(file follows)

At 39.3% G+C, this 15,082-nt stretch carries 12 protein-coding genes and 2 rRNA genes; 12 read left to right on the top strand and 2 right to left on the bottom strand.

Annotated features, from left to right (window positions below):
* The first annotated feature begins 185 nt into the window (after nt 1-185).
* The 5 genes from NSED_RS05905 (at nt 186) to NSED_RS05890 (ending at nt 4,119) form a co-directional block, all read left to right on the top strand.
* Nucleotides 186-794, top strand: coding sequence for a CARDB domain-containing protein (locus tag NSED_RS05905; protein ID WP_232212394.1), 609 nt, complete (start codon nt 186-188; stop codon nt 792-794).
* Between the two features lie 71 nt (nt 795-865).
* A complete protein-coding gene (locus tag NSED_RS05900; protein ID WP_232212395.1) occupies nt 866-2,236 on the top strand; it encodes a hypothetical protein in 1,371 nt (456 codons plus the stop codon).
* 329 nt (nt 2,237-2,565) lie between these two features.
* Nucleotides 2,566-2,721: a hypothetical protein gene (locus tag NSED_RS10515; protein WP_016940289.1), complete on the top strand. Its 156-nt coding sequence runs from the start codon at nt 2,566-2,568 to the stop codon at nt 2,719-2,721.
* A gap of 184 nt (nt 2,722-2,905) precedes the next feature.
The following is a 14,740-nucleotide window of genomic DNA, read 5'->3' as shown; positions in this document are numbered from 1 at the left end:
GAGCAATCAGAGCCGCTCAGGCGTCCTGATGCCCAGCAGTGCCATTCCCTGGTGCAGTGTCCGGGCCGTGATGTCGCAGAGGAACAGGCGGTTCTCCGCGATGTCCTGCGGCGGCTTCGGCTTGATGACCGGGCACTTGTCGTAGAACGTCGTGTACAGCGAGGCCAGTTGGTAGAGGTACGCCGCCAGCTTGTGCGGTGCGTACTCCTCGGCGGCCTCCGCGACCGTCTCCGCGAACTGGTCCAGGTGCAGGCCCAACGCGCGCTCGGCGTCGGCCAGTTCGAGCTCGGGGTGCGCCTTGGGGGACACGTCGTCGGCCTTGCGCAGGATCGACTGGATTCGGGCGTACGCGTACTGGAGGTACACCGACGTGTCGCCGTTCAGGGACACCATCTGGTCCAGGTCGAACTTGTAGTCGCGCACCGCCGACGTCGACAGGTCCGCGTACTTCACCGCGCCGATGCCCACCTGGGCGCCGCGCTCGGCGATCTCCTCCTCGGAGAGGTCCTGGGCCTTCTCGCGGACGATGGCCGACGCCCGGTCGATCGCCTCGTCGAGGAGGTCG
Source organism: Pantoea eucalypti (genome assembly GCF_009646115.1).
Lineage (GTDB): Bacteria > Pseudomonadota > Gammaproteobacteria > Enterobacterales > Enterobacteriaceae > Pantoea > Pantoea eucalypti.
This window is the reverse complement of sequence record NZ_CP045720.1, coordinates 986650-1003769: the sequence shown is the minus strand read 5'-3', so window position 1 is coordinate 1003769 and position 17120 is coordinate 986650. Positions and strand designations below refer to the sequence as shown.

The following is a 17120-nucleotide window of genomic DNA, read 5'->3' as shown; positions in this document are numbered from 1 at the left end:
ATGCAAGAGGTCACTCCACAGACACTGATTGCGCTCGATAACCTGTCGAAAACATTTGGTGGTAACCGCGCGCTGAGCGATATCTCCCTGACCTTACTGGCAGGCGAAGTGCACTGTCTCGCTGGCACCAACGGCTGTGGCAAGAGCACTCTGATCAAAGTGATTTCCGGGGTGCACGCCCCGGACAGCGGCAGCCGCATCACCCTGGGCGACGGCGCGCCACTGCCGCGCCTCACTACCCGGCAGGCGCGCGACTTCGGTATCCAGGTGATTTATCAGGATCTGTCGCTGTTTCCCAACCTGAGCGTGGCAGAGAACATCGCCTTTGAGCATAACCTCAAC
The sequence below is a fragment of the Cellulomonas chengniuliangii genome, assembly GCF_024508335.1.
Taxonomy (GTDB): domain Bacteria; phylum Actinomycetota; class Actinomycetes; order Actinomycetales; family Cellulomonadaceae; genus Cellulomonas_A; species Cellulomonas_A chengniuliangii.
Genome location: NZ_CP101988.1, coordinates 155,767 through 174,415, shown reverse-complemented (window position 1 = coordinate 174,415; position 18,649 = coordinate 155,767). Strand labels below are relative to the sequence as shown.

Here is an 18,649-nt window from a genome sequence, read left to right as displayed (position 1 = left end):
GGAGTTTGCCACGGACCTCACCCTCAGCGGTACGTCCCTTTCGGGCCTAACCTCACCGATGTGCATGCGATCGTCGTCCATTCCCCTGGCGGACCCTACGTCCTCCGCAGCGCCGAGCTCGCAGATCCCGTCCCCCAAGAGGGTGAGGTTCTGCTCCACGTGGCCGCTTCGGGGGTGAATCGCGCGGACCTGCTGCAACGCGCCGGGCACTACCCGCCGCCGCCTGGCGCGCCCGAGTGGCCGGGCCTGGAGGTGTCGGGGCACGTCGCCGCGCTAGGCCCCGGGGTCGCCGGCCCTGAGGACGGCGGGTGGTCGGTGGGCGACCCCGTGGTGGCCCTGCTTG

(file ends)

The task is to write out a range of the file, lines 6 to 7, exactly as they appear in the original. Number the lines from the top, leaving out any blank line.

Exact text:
* Between the two features lie 71 nt (nt 795-865).
* A complete protein-coding gene (locus tag NSED_RS05900; protein ID WP_232212395.1) occupies nt 866-2,236 on the top strand; it encodes a hypothetical protein in 1,371 nt (456 codons plus the stop codon).